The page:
The Heart of a Servant Leader
- Ken Blanchard and Phil Hodges
- 2006 4 Apr
Most leadership books and seminars focus on leader behavior and try to improve leadership style and methods. The emphasis is on the hands of the leader. They attempt to change leadership from the outside. Yet in reaching people to lead like Jesus, we have found that effective leadership starts on the inside; it is a heart issue. We believe if we don’t get the heart right, then we simply won’t ever become servant leaders like Jesus.
In one sense, we all enter this world with self-focus. Is anyone more self-centered than a baby? A baby doesn’t come home from the hospital asking, “How can I help around the house?” As any parent can attest, all children are naturally selfish; they have to be taught how to share. A mature adult realizes that life is about what you give rather than what you get.
In Phillipians 2:1-4, the apostle Paul urges us to look out for others’ interests, not just our own. He says, “If you have any encouragement from being united with Christ, if any comfort from his love, if any fellowship with the Spirit, if any tenderness and compassion, then make my joy complete by being like-minded, having the same love, being one in spirit and purpose. Do nothing out of selfish ambition or vain conceit, but in humility consider others better than yourselves. Each of you should look not only to your own interests, but also to the interests of others.”
A heart motivated by self-interest looks at the world as a “give a little, take a lot” proposition. People with a heart motivated by self-interest put their own agenda, safety, status, and gratification ahead of those affected by their thoughts and actions. Cutting people off on the freeway or the church parking lot, punishing those who disagree with you or challenge your position, and exploiting the weaknesses and fears of others to get what you want are all actions that come from a self-motivated heart.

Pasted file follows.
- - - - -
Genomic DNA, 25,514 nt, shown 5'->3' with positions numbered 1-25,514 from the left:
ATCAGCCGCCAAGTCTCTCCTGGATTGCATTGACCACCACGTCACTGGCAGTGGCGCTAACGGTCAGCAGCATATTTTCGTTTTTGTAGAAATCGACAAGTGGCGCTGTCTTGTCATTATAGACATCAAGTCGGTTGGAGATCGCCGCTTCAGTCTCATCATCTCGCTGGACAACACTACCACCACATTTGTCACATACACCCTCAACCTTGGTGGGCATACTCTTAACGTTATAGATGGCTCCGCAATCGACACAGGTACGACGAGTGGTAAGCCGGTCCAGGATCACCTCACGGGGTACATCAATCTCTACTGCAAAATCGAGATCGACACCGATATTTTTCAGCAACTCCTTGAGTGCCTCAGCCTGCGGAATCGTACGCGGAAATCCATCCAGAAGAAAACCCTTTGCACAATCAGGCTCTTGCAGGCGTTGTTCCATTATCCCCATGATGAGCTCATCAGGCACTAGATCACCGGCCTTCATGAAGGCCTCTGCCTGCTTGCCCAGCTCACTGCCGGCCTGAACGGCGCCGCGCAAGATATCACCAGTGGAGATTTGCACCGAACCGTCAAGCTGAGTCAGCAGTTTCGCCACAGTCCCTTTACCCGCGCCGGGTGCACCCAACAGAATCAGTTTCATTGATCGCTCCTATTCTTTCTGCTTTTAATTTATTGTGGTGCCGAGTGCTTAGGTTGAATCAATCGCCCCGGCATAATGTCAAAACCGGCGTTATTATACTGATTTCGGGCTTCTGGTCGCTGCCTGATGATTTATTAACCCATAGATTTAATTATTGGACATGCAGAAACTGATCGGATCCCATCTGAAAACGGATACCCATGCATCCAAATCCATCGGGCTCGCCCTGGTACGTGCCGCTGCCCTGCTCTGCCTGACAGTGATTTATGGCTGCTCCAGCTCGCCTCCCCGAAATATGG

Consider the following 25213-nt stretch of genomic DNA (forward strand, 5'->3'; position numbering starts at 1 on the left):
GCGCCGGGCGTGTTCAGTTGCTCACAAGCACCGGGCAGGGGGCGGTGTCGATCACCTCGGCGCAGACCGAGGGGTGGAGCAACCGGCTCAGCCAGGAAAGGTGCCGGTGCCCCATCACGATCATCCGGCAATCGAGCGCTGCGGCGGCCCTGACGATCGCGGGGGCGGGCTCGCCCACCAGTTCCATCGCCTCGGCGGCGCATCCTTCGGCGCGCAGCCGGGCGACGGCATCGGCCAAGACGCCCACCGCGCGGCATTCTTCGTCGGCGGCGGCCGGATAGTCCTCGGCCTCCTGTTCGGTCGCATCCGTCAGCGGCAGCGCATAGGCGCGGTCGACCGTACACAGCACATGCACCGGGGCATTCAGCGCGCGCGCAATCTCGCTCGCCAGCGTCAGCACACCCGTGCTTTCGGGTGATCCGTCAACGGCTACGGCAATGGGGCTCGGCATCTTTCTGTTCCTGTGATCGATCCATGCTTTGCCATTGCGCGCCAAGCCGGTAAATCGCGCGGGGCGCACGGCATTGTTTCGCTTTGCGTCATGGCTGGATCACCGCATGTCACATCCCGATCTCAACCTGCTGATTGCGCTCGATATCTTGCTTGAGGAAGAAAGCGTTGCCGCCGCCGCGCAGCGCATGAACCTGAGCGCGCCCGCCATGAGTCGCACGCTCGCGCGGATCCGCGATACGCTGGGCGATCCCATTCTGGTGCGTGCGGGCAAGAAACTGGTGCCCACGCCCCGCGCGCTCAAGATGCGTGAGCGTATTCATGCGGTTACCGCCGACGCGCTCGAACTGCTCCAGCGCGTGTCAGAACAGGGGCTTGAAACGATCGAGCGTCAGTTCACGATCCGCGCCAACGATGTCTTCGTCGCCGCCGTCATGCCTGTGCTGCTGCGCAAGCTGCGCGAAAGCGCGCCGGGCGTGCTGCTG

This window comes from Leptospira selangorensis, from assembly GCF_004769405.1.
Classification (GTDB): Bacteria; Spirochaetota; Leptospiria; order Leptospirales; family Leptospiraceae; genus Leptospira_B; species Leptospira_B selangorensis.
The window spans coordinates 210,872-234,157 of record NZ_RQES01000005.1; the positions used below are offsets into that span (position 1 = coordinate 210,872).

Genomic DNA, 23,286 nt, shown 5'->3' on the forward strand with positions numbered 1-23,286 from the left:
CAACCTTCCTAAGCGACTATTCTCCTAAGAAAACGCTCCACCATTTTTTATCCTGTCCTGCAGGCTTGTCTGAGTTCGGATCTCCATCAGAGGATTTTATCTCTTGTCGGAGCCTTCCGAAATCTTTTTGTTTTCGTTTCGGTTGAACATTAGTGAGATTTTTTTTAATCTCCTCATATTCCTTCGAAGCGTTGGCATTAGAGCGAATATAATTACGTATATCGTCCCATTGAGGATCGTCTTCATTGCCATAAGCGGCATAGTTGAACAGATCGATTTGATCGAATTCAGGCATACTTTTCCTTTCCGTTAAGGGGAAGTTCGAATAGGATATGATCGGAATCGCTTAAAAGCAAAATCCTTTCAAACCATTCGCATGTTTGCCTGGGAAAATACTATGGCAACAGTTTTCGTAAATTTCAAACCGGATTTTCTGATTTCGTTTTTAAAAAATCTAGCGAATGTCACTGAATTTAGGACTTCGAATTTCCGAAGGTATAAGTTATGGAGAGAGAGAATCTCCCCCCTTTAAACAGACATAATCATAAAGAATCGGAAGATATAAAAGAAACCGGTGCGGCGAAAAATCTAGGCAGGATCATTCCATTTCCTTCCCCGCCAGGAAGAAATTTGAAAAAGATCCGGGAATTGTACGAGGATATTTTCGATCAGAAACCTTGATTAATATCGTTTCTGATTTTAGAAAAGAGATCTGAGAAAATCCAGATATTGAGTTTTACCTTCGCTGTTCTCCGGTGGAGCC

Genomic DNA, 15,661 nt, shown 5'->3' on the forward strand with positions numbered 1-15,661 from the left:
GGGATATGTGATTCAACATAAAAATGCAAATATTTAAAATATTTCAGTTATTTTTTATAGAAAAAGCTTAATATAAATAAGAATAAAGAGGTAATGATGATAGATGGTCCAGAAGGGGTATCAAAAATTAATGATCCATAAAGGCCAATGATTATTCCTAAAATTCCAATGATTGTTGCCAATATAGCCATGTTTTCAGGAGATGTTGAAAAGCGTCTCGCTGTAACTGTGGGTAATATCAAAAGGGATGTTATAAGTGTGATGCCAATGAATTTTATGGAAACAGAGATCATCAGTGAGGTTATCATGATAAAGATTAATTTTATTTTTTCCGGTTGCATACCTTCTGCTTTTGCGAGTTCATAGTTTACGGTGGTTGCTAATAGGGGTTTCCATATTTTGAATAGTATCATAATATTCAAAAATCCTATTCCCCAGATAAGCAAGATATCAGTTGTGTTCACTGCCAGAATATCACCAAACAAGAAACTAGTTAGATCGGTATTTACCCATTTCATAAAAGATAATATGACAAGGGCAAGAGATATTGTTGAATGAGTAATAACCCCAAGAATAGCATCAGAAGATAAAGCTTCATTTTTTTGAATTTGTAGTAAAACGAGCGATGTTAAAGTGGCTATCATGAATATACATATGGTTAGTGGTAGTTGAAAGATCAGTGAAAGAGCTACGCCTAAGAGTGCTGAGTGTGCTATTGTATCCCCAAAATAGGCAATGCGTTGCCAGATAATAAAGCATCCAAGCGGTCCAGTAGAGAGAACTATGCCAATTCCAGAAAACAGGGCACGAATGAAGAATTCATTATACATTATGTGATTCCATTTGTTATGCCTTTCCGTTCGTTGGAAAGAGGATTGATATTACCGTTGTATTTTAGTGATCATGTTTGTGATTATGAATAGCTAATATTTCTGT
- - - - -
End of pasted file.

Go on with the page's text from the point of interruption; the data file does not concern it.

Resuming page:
As you consider the heart issues of leadership, a primary question you have to ask yourself is, “Am I a servant leader or a self-serving leader?” The fact of the matter is that we all fall short of perfection and give in to the temptation to behave as self-serving leaders in certain situations. This question, when answered with brutal honesty, reveals your motivation as a leader. It also reflects your heart’s EGO: do you seek to Edge God Out or to Exalt God Only in the way you exert influence on those around you? The answer to that question reveals whether you are driven to protect and promote yourself or are called to a higher purpose of service.
Edging God Out is the self-serving way we seek to influence others. Few leaders would admit to being self-serving, yet we observe self-serving leaders all the time. Self-serving leaders say, “Given the choice, I’ll make a decision that benefits me.” If these leaders are working in an organization, all the money, recognition, power, and status move up the hierarchy with them. If they are in a family, they treat their children and spouses as supporting cast members in their quest to fulfill their personal agenda and self-image.
What makes people self-serving? In his classic book Ordering Your Private World, Gordon McDonald identifies a helpful distinction. He says there are two types of people in the world: driven people and called people.
Driven people think they own everything. They own their relationships, they own their possessions, and they own their positions. In fact, they perceive their identity as the sum of their relationships, possessions, and positions. As a result, driven people spend most of their time protecting what they own. We see this in a family when a parent makes sure everyone knows that his the father (or she is the mother) and authority. Driven people think and act as if “he who dies with the most toys wins.” And if you mess with any of their toys, you’re in trouble. The possessions of driven people become an important expression of who they are and end up possessing them.
Called people, on the other hand, believe everything is on loan. They believe their relationships are on loan; they know that we have no guarantee we will see those we love tomorrow. Called people also believe their possessions are on loan and are to be held lightly, to be enjoyed and shared with an open hand. Finally, called people believe their positions are on loan from God and the people they are attempting to influence. Rather than protecting what they own, called leaders act as good stewards of what has been loaned to them.
Excerpt from Lead Like Jesus by Ken Blanchard and Phil Hodges, W Publishing Group, 2006. Used with permission.